Rankin (Rankin’s Garage & Sales) v. J.J. 2018 SCC 19 (Rankin)
The Supreme Court of Canada recently held (7-2) that the owners of a commercial garage did not owe a duty of care to a boy who was seriously injured after he and a friend stole a car from the garage even though the garage was negligent in allowing the car to be stolen.
In the summer of 2006, in the village of Paisley, Ontario, the plaintiff J (who was then 15 years old) and his friend C (then 16 years old) were at C’s mother’s house. The boys drank alcohol, some of which was provided by C’s mother, and smoked marijuana.
After midnight, the boys left the house intending to steal valuables from unlocked cars. Eventually, they made their way to Rankin’s Garage & Sales, a business located near Paisley’s main intersection. The garage property was not secured and the boys began checking for unlocked cars. C found an unlocked Toyota Camry parked behind the garage. The keys were in the car’s ashtray. Although he did not have a driver’s license and had never driven on the road before, C decided to steal the car so he could go and pick up a friend in nearby Walkerton, Ontario. C told J to get in, which he did. C drove the car out of the garage and headed towards Walkerton. On the highway, the car crashed and J suffered a catastrophic brain injury.
Through his litigation guardian, J sued Rankin’s Garage, his friend, C and C’s mother for negligence. The issue on appeal to the Supreme Court was whether Rankin’s Garage owed J a duty of care.
Justice Karakatsanis wrote a majority decision for seven justices of the court. Justice Brown wrote a dissenting decision (with Justice Gascon concurring).
The majority held that the case could be resolved based on a straightforward application of existing tort law principles. It held that J did not provide sufficient evidence to support that Rankin’s Garage owed him a duty of care.
Because there is no clear guidance in Canadian case law on whether a business like the garage owes a duty of care to someone who was injured following the theft of a vehicle, the Supreme Court conducted an Anns/Cooper analysis. That analysis provides that to establish a duty of care, there must be a relationship of proximity in which the failure to take reasonable care might foreseeably cause loss or harm to the plaintiff. Once foreseeability and proximity are established, a prima facie duty of care is made out. The question is an objective one, and properly focused, is whether foreseeability was present prior to the accident and not with the aid of 20/20 hindsight.
The court held that although the results of this case were tragic, physical injury to J was only foreseeable when there is something in the facts to suggest that there is not only a risk of theft of the car, but also a risk that the stolen car might be operated in a dangerous manner. The risk of theft in general does not automatically include the risk of theft by minors. The court found that in this case there was insufficient evidence to suggest that minors would frequent the premises at night or be involved in joyriding or theft. Rankin’s Garage, as a commercial garage, did not have a positive duty to guard against the risk of theft by minors. The fact that J was a minor does not automatically create an obligation for the company to act.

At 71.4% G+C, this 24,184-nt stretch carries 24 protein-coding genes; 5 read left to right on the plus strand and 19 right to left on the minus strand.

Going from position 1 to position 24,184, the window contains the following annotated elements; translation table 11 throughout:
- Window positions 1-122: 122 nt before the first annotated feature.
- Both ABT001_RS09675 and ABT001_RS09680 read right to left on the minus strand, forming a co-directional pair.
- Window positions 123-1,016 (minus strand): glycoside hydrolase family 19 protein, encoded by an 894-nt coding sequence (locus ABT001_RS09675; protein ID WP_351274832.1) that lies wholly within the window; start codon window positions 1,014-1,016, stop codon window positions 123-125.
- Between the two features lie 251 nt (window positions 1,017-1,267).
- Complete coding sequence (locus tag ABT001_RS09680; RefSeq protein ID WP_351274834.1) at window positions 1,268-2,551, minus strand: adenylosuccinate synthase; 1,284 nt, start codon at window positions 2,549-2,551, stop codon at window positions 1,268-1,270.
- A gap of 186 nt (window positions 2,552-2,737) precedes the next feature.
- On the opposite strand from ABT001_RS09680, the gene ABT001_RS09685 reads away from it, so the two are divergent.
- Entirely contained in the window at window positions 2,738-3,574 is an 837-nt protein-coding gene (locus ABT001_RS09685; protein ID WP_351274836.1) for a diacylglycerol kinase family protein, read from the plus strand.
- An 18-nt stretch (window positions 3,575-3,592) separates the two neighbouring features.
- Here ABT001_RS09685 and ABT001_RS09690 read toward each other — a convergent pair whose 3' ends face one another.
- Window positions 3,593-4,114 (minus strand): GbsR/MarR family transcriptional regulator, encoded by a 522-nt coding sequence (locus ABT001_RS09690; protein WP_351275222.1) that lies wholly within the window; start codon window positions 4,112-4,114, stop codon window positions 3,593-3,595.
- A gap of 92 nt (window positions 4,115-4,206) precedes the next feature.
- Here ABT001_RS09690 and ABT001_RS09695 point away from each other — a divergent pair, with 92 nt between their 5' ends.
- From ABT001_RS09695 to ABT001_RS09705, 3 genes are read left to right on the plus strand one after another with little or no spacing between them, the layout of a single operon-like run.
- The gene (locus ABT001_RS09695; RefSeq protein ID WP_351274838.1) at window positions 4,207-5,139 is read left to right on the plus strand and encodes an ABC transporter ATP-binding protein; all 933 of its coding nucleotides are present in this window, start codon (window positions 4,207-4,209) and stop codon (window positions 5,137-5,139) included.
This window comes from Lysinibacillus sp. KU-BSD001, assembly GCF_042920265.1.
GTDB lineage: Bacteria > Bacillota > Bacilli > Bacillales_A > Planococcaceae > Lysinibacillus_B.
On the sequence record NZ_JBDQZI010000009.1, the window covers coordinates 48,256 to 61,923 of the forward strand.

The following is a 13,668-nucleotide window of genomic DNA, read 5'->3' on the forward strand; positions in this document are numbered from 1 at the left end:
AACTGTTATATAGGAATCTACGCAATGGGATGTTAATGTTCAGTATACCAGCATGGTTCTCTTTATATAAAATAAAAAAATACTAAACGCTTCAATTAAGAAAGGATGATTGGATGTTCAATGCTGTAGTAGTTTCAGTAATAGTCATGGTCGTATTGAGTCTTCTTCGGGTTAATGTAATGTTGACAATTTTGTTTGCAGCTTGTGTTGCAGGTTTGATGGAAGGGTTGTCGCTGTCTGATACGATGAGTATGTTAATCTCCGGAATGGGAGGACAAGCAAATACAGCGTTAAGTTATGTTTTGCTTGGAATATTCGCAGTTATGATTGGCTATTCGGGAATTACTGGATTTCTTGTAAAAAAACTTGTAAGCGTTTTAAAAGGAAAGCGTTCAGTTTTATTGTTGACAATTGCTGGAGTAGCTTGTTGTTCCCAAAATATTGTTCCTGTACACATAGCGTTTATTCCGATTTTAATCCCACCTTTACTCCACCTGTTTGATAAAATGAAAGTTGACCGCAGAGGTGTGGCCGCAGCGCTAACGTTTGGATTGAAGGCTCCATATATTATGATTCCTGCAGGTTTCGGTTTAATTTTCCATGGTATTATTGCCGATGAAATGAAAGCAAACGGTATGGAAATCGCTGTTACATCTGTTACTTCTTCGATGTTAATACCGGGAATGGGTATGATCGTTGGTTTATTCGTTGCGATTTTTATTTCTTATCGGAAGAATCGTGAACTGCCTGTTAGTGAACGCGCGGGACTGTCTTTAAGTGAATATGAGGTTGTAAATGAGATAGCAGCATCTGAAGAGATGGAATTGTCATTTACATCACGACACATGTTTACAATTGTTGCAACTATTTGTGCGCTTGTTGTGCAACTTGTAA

The court held that J had not met the burden of establishing a prima facie duty of care because reasonable foreseeability could not be established on the factual record of the case. A business will only owe a duty to someone who is injured following the theft of a vehicle when in addition to theft the unsafe operation of the stolen vehicle was reasonably foreseeable.
The dissenting judges held a view that many may believe was more logical. They held that the concept of “reasonable foreseeability” represents a low threshold and is usually quite easy to overcome. A plaintiff must merely provide evidence to persuade the court that the risk of the type of damage that occurred was reasonably foreseeable to the class of the plaintiff that was damaged. In this case, both the trial judge and the Ontario Court of Appeal held that it was reasonably foreseeable that an individual such as J could suffer physical injury as a consequence of Rankin’s Garage’s negligence in failing to properly lock, secure and store vehicles. Justices Brown and Gascon concluded that the majority of the court had conceded that the risk of theft was reasonably foreseeable but, in order to hold the garage owner responsible, would have required additional evidence that theft would have occurred at the hands of a minor in order to find that physical injury to J was foreseeable. The dissenting judges held that minors are no less likely to steal cars than any other individual. In order to establish a duty of care, J was not required to show that the characteristics of the particular thief or the way in which the injury occurred were foreseeable. Imposition of a duty of care was conditioned only upon J showing that physical injury to him was reasonably foreseeable under any circumstances flowing from Rankin’s Garage’s negligence.